In the unlikely event that Germans dump their popular Chancellor, Angela Merkel, in the country's election on Sept. 27, what would be the legacy of her four years in power? One key achievement, according to Volker Perthes, director of the German Institute for International and Security Affairs, is the Lisbon Treaty, which was designed to reform and streamline the workings of the European Union. "Without Merkel's involvement, and the role played by Germany, there would be no Lisbon Treaty now," Perthes says. But if that's the cornerstone of Merkel's foreign policy, she could see her legacy crumble less than a week after the German polls, when Ireland holds a second referendum on whether to accept or reject the treaty on Oct. 2. Another no vote would kill the treaty. As Merkel has come to know all too well, it's one thing to make deals. It's quite another to get them implemented.
From her first appearance at an E.U. summit in December 2005, when Merkel helped break a deadlock between Britain and France on the budget, the Chancellor has gained a reputation as a shrewd and effective negotiator. Her low-key foreign policy has been in keeping with the consensual style of government imposed on her by an electoral system that forced her Christian Democrats (CDU) into a grand coalition with the largest opposition party, the Social Democrats (SPD). But it's also the manifestation of a history that has left Germany reluctant to intervene in the affairs of other countries.
Germany prefers to promote its interests behind the scenes rather than to lead in proportion to its size and economic clout. With Merkel or without her, nobody expects much change in Germany's worldview. That means a pro-U.S. and pro-Israel stance, a pragmatic approach in dealing with Russia and China, and a faith in negotiations and sanctions to bring recalcitrant countries like Iran back into constructive dialogue. Just don't look to Berlin for big ideas or robust new approaches to international problems. "There has been a passive consensus on foreign policy issues," says Jan Techau, director of the Europe Program at the German Council on Foreign Relations. "But that passivity is inappropriate now, as Germany faces increasing demands from NATO for example, burden-sharing in Afghanistan and on the general discussion about the future of NATO."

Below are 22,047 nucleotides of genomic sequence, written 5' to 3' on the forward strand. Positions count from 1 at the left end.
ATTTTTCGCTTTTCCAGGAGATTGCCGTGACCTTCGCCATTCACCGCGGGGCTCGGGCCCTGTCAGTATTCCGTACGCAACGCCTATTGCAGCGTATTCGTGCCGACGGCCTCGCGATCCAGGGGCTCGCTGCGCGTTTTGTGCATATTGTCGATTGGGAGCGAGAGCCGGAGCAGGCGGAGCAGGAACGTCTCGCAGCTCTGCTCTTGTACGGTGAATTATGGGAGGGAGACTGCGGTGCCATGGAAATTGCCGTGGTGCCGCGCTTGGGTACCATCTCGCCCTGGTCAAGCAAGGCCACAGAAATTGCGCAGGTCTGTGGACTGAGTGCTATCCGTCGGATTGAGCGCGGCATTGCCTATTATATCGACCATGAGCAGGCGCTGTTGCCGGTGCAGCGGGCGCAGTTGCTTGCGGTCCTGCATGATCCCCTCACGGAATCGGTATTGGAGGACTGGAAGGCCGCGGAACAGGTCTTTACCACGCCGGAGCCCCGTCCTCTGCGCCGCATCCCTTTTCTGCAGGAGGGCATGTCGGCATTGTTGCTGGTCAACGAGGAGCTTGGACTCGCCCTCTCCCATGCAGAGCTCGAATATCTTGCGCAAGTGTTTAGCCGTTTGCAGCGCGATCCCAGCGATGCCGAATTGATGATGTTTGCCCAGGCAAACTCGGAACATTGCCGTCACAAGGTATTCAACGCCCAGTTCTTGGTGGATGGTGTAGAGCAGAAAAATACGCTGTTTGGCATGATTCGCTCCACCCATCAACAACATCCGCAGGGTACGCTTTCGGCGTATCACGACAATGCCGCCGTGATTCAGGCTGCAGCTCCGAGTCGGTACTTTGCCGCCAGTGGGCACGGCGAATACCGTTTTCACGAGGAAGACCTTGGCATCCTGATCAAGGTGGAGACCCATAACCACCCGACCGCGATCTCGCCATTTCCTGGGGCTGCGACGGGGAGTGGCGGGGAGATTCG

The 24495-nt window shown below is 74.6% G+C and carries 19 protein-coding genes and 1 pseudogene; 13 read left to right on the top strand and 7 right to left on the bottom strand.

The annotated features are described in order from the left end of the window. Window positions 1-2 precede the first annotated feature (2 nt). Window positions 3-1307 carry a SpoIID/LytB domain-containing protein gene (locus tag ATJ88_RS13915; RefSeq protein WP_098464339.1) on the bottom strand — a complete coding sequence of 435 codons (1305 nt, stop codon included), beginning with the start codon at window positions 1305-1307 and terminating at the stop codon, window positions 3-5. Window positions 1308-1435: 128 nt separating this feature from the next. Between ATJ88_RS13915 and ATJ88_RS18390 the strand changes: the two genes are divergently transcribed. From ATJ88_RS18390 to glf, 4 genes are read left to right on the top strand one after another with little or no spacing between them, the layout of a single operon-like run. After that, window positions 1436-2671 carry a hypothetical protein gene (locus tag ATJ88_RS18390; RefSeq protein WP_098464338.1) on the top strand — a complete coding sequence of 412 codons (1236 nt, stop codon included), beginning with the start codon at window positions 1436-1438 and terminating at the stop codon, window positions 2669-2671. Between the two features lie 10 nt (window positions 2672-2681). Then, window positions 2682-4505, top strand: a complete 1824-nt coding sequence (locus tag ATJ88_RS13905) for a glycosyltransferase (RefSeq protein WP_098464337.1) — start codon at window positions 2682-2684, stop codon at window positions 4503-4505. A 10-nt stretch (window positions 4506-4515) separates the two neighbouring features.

Afghanistan shook up an otherwise tame election campaign when reports emerged that a Sept. 4 air strike ordered by a German commander in Kunduz province resulted in high civilian casualties. But even on such a contentious issue as the war, there's precious little disagreement between the parties most likely to form a new government. Frank-Walter Steinmeier, the current Foreign Minister and the SPD's candidate for Chancellor, at one point appeared to suggest a timetable for German troop withdrawal, then beat a swift retreat from anything so radical. Steinmeier, Merkel and Guido Westerwelle, the leader of the Free Democrats (FDP) and a possible replacement for Steinmeier as Foreign Minister after the elections, have all indicated a desire to see an orderly end to the German deployment. Any new government faces the same problem of balancing the deepening unpopularity of Germany's Afghan mission back home with the increasing demands from other NATO members for Germany to pull its weight.
There's obvious potential for friction with Washington when President Barack Obama comes calling for more troops. Still, relations between Germany and the U.S. have improved under Merkel. Her predecessor, Gerhard Schröder, fell out with President George W. Bush over Germany's opposition to the Iraq war. Merkel smoothed over the rift and has tried to foster good relations with the current Administration. But there have been strains. Merkel was critical of the U.S. government's handling of the economic crisis. In return, some voices in Washington accused Merkel's government of stinting on its stimulus programs to combat the downturn.
The coming elections will determine how Germany decides to nurture its fragile recovery and address other central questions of economic policy. If Merkel manages to form her preferred coalition with the FDP, the new government would be less likely than the current grand coalition to intervene to bolster big industry, choosing to stimulate the economy instead with tax cuts and investment incentives. As Germany is the world's fourth largest economy and second biggest exporter, its economic management is of global concern. And with little change expected to Germany's foreign policy, the rest of the world will likely pay closer attention to possible shifts in the economic and finance ministries than those at the very top of government.